3 technologies that retailers should not miss
The most important technologies that the trade and retail should not miss
The retail industry has undergone major changes in recent years. Even now, new ideas and technologies are at the start, which open up many new possibilities to bring customers a new shopping experience.
Retail has had to face strong changes again and again in recent years. The needs of customers in particular have changed, new technologies have emerged, showrooming has attracted attention as a problem, and mobile technologies have continued their advance.
Especially the connection of online and offline shopping experience is in the foreground of many customers today. New technologies are designed to connect precisely these worlds – here, too, digitization is an indispensable tool for every company.
1. Grab and Go – new dimension in retailing
Amazon’s success is built on the skillful use of digital technologies that bypass the need to stand in line at the checkout in a new effort by the company with real brick-and-mortar stores. People check in at the store, grab the products they want (or put them back), and then simply walk out of the store. Through technology, all products are automatically added to the shopping cart, and when one leaves the store, then the Amazon account on file is used to settle the cart.
However, this concept of “grab and go” is not really new. IBM had already started such experiments almost a decade ago and Walmart is also currently putting this technology into test circulation. Another possibility for such grab and go systems is, for example, to offer customers an app with which they scan their products themselves. When he leaves the store, the latter can pay for the purchases.
The Amazon Store promotional video provides a glimpse into the future of retail:
2. Augmented reality
The advantage of the physical store is clear. People can see products in the flesh and touch them as well. However, to bring the online experience of information, reviews, comparisons or suggestions to the physical store as well, new technology is needed. That’s where augmented reality comes in. This technology makes it possible to bring the digital world into the store through sensors, cameras and other means to offer precisely these added values. That’s why it’s no surprise that many retailers are already experimenting.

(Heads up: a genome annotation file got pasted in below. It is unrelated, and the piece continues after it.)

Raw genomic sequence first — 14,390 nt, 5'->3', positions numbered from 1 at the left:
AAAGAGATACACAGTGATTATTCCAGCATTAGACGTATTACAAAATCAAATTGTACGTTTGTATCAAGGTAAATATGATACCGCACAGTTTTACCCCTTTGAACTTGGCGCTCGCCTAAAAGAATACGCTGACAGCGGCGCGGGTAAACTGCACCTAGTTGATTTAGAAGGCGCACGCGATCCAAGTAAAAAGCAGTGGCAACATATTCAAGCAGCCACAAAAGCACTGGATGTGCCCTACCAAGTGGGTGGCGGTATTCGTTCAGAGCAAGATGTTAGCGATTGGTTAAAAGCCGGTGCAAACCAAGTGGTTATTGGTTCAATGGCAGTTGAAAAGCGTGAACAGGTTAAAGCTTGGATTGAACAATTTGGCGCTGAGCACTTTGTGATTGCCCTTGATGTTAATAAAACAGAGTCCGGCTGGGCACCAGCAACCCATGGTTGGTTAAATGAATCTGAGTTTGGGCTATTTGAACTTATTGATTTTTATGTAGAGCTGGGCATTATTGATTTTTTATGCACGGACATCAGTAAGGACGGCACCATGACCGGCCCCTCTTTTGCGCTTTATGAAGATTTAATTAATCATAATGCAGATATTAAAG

Ikea was one of the first companies to apply it on a larger scale, offering its customers the opportunity to see and “fit” furniture directly in the room – while IKEA developed its AR solution itself, there are now several providers on the market offering comparable solutions for smaller businesses.
Augmented reality can also happen with the help of so-called HMDs (head-mounted displays). These are special glasses that display content such as information, promotions or even ratings when you are looking at a product. The possibilities are correspondingly large, since actually any kind of information can be entered or interaction would be possible. From the fashion industry to classic retail. All industries can benefit from this technology and many applications will come in the next few years, as the prices have also become much more attractive and the technology will also become accessible to SMEs.
3. Artificial intelligence (AI)
Artificial intelligence is only at the beginning of development and still many algorithms have much potential for improvement. However, on a much more practical level, we can already find impressive systems.
For example, Facebook has built a payment function into its Messenger for chatbots, which opens up completely new possibilities. By collecting and evaluating millions of data records, sales histories and also personal interests, chatbots can make suitable suggestions. Customers can communicate directly with chatbots and receive an immediate response. The decisive advantage, however, is that each customer receives even better personalization over time, as the chatbot adapts to the customer.
In addition to Facebook, industry giants like IBM, Google and many other vendors are working to make the capabilities of chatbots more extensive. From shopping assistants to personal advice to tailored information, everything is possible.
There are also many possible applications in the operational area. IBM has “IBM Commerce Insights” and “Watson Order Optimizer” here, for example. This artificial intelligence analyzes data, incorporates weather data, consumer data and other correlations to, for example, make the supply chain more efficient and predict demand to avoid empty shelves.
So there are many interesting developments in retail that you might want to take a look at yourself, as even small businesses can develop new business models and stand out from the competition efficiently. Clarification is worthwhile in any case!